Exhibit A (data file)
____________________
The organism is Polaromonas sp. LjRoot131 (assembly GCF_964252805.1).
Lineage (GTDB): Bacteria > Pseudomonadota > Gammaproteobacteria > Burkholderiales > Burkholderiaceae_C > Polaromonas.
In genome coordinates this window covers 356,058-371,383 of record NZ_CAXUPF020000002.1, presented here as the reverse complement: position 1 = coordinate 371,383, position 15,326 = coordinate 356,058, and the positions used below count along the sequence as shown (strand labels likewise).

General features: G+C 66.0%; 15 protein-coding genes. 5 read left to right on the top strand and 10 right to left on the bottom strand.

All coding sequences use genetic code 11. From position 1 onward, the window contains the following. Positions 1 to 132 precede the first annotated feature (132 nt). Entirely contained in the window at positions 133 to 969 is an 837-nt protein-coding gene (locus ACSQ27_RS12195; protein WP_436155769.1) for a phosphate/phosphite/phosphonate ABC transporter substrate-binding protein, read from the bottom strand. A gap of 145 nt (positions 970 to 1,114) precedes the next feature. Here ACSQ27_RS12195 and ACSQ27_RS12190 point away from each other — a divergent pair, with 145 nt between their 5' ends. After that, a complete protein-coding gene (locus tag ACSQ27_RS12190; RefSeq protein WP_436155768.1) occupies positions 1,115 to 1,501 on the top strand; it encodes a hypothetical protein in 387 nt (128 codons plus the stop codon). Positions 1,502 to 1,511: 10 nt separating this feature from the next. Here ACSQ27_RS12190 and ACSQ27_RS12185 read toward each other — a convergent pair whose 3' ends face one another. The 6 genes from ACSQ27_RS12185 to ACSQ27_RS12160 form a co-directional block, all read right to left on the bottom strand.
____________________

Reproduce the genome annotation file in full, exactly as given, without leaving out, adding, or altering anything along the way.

The organism is Polaromonas sp. LjRoot131 (assembly GCF_964252805.1).
Lineage (GTDB): Bacteria > Pseudomonadota > Gammaproteobacteria > Burkholderiales > Burkholderiaceae_C > Polaromonas.
In genome coordinates this window covers 356,058-371,383 of record NZ_CAXUPF020000002.1, presented here as the reverse complement: position 1 = coordinate 371,383, position 15,326 = coordinate 356,058, and the positions used below count along the sequence as shown (strand labels likewise).

General features: G+C 66.0%; 15 protein-coding genes. 5 read left to right on the top strand and 10 right to left on the bottom strand.

All coding sequences use genetic code 11. From position 1 onward, the window contains the following. Positions 1 to 132 precede the first annotated feature (132 nt). Entirely contained in the window at positions 133 to 969 is an 837-nt protein-coding gene (locus ACSQ27_RS12195; protein WP_436155769.1) for a phosphate/phosphite/phosphonate ABC transporter substrate-binding protein, read from the bottom strand. A gap of 145 nt (positions 970 to 1,114) precedes the next feature. Here ACSQ27_RS12195 and ACSQ27_RS12190 point away from each other — a divergent pair, with 145 nt between their 5' ends. After that, a complete protein-coding gene (locus tag ACSQ27_RS12190; RefSeq protein WP_436155768.1) occupies positions 1,115 to 1,501 on the top strand; it encodes a hypothetical protein in 387 nt (128 codons plus the stop codon). Positions 1,502 to 1,511: 10 nt separating this feature from the next. Here ACSQ27_RS12190 and ACSQ27_RS12185 read toward each other — a convergent pair whose 3' ends face one another. The 6 genes from ACSQ27_RS12185 to ACSQ27_RS12160 form a co-directional block, all read right to left on the bottom strand.